Germany's development minister on Thursday defended the government's decision to raise the development aid budget despite a deep recession, saying that the global financial crisis is hitting poor nations especially hard.
The poor are most vulnerable to the global economic slowdown, Wieczorek-Zeul said
Speaking in the German parliament on Thursday, Jan 29, Heidemarie Wieczorek-Zeul warned that poor nations faced devastating consequences from the global financial meltdown if the rich world didn't act to help them ride out the crisis.
"The situation in many developing countries threatens to worsen dramatically this year," the development minister said. "For every percentage point that developing economies fail to grow, around 20 million people are sent back into poverty," she said.
The minister, a member of the Social Democratic Party (SPD), said the global slowdown had already put a squeeze on the developing world by crippling their exports and threatening further infrastructure expansion.
She warned that the financial storm posed a particular threat to the weakest sections in those countries.
Wieczorek-Zeul warned that the poor stand to lose the most from the global financial crisis
"These people aren't shareholders. They don't pay for the collapse of the system with money but with the hard currency of their threatened daily existence," she said.
Wieczorek-Zeul said more than a billion people around the world were already going hungry. "There's a danger that the crisis in a continent like Africa would develop into a catastrophe with thousands of deaths."
Global investment package for poor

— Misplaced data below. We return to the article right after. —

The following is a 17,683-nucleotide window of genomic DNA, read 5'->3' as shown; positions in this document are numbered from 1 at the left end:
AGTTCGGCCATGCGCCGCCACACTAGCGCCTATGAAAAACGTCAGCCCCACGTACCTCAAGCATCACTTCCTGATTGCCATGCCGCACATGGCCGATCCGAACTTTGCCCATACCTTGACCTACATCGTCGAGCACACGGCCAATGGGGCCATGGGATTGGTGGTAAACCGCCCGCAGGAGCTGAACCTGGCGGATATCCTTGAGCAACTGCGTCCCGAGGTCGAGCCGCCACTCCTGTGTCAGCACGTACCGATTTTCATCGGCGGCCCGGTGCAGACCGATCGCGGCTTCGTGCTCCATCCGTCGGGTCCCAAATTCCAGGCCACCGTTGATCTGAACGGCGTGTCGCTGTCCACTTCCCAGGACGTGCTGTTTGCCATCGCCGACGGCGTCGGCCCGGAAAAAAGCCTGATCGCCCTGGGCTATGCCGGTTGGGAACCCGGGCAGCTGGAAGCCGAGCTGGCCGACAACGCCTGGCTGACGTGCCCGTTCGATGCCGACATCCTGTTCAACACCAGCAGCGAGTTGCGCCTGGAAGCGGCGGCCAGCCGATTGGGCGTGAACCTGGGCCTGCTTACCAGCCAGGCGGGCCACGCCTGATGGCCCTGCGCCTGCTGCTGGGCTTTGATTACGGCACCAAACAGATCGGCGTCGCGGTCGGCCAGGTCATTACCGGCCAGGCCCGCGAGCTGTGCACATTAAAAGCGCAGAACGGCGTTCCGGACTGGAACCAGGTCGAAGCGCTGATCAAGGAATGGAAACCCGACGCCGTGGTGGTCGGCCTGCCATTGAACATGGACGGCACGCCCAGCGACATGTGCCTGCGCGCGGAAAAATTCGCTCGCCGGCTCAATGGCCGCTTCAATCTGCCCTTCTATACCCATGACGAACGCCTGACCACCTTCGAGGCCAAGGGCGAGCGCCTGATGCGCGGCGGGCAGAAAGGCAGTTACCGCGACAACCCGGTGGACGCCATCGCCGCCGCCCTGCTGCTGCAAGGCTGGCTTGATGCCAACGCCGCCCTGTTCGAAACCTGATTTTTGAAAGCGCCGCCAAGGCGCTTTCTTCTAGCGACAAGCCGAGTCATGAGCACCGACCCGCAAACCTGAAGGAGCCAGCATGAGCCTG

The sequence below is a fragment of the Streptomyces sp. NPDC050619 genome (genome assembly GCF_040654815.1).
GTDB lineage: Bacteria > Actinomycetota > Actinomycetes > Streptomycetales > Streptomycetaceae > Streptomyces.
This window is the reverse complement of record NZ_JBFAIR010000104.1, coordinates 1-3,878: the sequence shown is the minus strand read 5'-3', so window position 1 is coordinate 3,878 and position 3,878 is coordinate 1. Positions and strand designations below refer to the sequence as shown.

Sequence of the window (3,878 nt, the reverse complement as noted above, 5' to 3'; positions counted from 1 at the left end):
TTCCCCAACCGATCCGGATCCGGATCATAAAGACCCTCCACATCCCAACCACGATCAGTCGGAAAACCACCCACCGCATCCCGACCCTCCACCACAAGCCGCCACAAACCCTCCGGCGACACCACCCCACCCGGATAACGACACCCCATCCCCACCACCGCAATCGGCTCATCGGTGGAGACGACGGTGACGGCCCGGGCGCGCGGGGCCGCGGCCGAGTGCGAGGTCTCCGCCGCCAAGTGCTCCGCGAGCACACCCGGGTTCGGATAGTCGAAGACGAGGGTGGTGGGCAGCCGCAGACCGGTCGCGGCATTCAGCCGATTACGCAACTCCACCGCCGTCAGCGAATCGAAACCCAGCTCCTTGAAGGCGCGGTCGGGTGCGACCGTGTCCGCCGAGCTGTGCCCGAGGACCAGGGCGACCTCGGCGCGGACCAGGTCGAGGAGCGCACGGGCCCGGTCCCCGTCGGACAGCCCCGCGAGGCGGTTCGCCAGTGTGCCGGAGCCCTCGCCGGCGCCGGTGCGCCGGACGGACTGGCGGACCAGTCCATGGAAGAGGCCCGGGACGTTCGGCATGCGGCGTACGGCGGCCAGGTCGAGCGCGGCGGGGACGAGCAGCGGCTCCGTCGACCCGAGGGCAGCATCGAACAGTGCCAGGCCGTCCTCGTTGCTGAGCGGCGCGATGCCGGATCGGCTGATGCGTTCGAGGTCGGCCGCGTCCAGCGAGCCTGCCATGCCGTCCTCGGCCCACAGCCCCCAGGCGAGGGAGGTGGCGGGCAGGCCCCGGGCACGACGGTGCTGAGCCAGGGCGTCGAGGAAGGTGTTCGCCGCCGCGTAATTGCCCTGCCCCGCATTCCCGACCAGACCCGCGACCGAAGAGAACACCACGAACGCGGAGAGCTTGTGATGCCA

The German government this year raised its development aid budget to 5.8 billion euros -- an increase of 12 percent from last year. In addition, a second economic stimulus package agreed upon by Chancellor Angela Merkel's government this week has earmarked 100 million euros as development aid. That money is meant to finance World Bank infrastructure projects.
Wieczorek-Zeul defended the measure, saying the funds would be used to secure existing projects in developing nations as well as finance new construction.
"That would be in our own interest," the minister said. "That's because we can only get out of the crisis together."
Wieczorek-Zeul called for a "new global investment program for the poorest in the world" in order to achieve UN Millennium Development Goals which foresee halving global poverty by 2015 and preventing the spread of AIDS, malaria and tuberculosis.
The minister said Germany was sticking to its promise of raising its development aid budget to 0.51 percent of GDP by 2010 and to 0.7 percent by 2015.
A waste of money?
But some critics said that commitment fell far short of what was actually needed to tackle poverty and hunger.
Thilo Hoppe, development expert of the opposition Green Party spoke of a "major failure" in the fight against hunger. Despite expressing concern at conferences, rich donor countries had only provided 25 percent of the promised funds to help the developing world combat poverty, he said.
Politicians in Germany are split over the best use of development aid
Ute Koczy, also from the Green Party, accused Wieczorek-Zeul for being partly responsible for the "wrong and catastrophic policy of EU subsidies."
The development expert of the opposition Free Liberal Democrats (FDP), Hellmut Koenigshaus accused the government of splashing out more money for what he called "wrong development policies."